First Attempt, 2011
Back in 2011 I experimented with water droplet photography, by taking some photos of water droplets refracting a group of candy (I think it was M&M’s). It turned out okay except I had some issues. Firstly, getting the water droplets was a pain in the you-know-what! I ended up using a plastic cd case, and was trying to freeze it with water to get the water drops. Needless to say it didn’t work too well, and hours of work wiping off the water and trying again, it really scratched it all up. This is what it looked like:
Second Attempt, 2015
So today, a few years later, I attempted it again. This time I obviously wouldn’t use plastic but rather glass. I came across a good video from Mark Wallace and he had a great idea to use rain-x. So I picked myself up a bottle and spent some time snapping some pics. Here’s a gallery of some shots today (these are also on my Flickr Set on Close-Up & Macro Photography):
So I definitely learned from the first go around not to use plastic, the glass worked well. But, of course, there are more things I think I learned that I will take into account for next time:
- The water drops continue to evaporate, so sometimes you need to keep spraying. Might have to clean the glass after so often.
- Ideally, it’s best to have the same sized drops, though I don’t think there’s any way you can plan for this. It’s probably best to just shift your camera or glass around to get the best areas of water droplets with the closest-sized drops.
- Get closer. I did experiment with moving my lens closer to the glass, but I wasn’t able to focus on the water drops (must have exceeded my minimum focusing distance). But, being on a tripod it is hard to adjust in smaller increments, so next time I’d probably try inserting a book for example under both sides of the glass, to raise it up higher a little at a time. Alternatively I could actually try using my Kenko extension tubes that I bought but have never got around to trying out. That would allow me to get closer than my minimum focusing distance.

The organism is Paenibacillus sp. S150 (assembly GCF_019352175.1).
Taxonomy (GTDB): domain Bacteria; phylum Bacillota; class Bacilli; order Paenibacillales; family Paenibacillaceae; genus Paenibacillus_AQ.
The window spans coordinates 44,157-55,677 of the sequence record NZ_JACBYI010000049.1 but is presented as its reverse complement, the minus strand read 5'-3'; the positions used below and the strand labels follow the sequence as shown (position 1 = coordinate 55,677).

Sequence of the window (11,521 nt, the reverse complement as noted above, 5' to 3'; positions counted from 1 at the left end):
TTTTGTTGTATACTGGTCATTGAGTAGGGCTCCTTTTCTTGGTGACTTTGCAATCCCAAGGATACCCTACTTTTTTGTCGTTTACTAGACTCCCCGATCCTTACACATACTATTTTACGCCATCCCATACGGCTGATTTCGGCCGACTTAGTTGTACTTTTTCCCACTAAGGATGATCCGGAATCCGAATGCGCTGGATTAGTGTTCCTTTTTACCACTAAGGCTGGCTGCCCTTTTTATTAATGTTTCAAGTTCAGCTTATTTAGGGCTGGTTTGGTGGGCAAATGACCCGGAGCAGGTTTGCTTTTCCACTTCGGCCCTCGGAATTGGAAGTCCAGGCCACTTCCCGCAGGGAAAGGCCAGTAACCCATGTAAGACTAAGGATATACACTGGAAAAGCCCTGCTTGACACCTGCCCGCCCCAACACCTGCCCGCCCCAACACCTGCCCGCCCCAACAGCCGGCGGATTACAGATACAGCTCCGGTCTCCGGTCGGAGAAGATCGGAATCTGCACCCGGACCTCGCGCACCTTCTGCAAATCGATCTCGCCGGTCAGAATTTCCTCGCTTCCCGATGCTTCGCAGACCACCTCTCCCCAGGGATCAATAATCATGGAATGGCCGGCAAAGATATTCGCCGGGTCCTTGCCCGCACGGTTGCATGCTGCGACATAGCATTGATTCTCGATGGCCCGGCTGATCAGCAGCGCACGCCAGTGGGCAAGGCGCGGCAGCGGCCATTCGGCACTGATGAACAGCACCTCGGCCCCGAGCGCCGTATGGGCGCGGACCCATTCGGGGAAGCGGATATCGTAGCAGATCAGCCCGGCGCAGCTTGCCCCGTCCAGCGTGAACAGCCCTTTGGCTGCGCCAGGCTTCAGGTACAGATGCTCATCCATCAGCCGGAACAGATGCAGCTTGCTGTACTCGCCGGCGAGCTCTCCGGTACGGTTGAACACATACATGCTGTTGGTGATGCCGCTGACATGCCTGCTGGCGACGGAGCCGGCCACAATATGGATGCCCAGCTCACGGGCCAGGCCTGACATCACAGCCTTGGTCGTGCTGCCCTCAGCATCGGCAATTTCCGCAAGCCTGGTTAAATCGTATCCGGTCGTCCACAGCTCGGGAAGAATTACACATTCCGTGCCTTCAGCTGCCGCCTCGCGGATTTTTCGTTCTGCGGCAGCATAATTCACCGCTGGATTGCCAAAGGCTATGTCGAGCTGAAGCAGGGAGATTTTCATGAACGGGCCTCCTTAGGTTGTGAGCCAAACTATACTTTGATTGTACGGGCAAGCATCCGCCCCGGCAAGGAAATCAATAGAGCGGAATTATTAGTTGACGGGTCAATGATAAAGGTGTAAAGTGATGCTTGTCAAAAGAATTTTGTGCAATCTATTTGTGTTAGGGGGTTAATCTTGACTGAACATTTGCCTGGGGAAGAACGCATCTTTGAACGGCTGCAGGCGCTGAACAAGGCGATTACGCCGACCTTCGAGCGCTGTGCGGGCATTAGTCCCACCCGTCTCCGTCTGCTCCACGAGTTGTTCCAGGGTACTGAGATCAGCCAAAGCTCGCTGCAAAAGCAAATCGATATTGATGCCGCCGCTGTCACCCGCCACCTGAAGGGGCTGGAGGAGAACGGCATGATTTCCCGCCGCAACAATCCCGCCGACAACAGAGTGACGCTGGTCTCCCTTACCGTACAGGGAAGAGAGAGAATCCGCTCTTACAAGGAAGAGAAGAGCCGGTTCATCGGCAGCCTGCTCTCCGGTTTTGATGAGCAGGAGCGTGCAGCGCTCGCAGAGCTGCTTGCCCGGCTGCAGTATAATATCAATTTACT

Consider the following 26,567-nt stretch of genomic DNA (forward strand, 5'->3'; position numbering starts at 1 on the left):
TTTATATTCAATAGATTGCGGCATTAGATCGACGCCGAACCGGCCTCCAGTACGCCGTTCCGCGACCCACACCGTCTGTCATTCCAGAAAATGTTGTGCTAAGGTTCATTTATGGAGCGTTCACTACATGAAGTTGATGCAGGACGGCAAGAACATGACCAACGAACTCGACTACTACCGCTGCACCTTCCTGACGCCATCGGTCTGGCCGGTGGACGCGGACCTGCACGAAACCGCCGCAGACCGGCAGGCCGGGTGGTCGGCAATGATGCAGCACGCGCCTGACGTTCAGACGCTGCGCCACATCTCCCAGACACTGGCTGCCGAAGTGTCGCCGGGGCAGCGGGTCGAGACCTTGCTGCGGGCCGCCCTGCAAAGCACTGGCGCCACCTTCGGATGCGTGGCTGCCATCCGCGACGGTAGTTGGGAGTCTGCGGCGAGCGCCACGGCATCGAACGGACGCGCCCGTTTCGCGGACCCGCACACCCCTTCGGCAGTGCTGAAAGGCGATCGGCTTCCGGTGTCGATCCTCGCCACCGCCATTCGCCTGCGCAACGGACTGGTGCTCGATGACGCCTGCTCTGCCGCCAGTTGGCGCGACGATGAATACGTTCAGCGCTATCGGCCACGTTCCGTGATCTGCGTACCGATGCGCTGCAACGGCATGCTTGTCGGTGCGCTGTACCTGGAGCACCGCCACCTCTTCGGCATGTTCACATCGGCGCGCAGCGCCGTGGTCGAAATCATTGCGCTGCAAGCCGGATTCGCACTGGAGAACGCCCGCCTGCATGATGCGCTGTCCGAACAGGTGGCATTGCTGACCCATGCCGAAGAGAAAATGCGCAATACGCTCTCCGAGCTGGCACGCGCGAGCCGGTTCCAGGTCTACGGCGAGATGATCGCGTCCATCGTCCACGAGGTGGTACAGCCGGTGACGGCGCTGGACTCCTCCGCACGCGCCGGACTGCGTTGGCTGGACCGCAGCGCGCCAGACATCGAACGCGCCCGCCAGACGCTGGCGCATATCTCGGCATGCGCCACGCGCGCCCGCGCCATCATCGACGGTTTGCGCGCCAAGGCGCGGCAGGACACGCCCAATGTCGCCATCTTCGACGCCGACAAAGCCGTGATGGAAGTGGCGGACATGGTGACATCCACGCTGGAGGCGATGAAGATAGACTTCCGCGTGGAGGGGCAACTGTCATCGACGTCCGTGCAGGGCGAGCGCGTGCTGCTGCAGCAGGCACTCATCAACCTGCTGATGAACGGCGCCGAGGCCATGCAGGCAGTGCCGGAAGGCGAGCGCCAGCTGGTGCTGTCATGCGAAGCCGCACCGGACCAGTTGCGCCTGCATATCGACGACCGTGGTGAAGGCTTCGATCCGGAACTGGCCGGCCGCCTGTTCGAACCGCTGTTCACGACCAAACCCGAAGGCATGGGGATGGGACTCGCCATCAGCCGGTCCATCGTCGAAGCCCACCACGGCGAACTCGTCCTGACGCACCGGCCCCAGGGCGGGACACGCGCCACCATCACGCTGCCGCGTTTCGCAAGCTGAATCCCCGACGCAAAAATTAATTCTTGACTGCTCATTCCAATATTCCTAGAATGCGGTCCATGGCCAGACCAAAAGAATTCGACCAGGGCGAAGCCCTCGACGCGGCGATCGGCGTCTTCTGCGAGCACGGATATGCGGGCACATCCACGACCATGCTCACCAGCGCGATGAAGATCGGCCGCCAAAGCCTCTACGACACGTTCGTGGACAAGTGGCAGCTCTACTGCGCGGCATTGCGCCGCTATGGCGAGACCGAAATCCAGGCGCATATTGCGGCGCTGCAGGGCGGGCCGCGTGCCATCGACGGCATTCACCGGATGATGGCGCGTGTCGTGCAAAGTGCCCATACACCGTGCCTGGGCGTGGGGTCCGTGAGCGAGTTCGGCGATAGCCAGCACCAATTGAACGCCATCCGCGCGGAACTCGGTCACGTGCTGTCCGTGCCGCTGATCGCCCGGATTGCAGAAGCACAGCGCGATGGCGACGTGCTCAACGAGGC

- By getting closer, I think it would look a little more like my 2011 water droplet photo in that you would have larger drops and it would be easier to see the refracted object inside the droplet. Right now, as you move away from the centre of the photo, the drops get blurry and really skewed. Getting closer in I think it would be a lot more centered and concentrated and look a lot better. But that’s for another day.
- Canon T3i DSLR.
- Canon 100mm L Series Macro Lens.
- Manfrotto tripod with a ball head.
- Table type setup, with glass on top. You put your objects/colours to refract underneath. You spray the water on top (obviously).
- Rain-X. Helps with the forming of the water droplets.
- Remote trigger or cable release. So you don’t bump the tripod/camera and shake it, when snapping the picture.
- Lights. You may need some additional lighting.
- Hotshoe level. This comes in handy for making sure your camera is fairly straight. It is sticking out away from you and can be hard to eye it up otherwise.
So as you can see from the previous two photos, the camera is mounted to the tripod ball-head, and the arm is extended out horizontally. It points down over top of the glass where your beads of water is. You want to focus on the refracted object inside the water drops, not on the object itself. You can play around with depth-of-field, but f/2.8 is the best because it renders the object itself out of focus. If you jump up to say f/4, then the object becomes clearer. I took pics of both f/2.8 and f/4, and I liked f/2.8 usually the best. Of course your macro lens may not be able to open up to f/2.8, so if you only have f/4 for example, then go with that. Also, the closer the object was to the glass underneath (propping up the object from the table), then it gets more in focus as well, so depending on the look you are going for, you may have to experiment.
I’ll quickly post some dimensions as well, but really it’s just trial and error and playing around with it:
- The tripod legs were extended and raised the top/centre of the tripod to around 38 inches off of the floor.
- From the centre of the tripod out to the camera mount bracket was around 9.5 inches; and, out to the centre of the lens was around 12 inches.
- The distance from the outer edge of the lens to the top of the glass was around 11 inches; and I also was using my lens hood so the distance from the outer of the lens hood to the top of the glass was around 7.75 inches.
- The distance from the glass to the floor was approximately 23 inches.
- On top of the table, I used different objects (bowls / containers) to elevate the object a bit, and these ranged from about 3 to 7 inches in height.
Well, that’s about it for today. Please leave any comments and let me know what you think. If you have a better way of producing consistent water drops, PLEASE let me know in the comments area below.
Thanks for reading… Cory.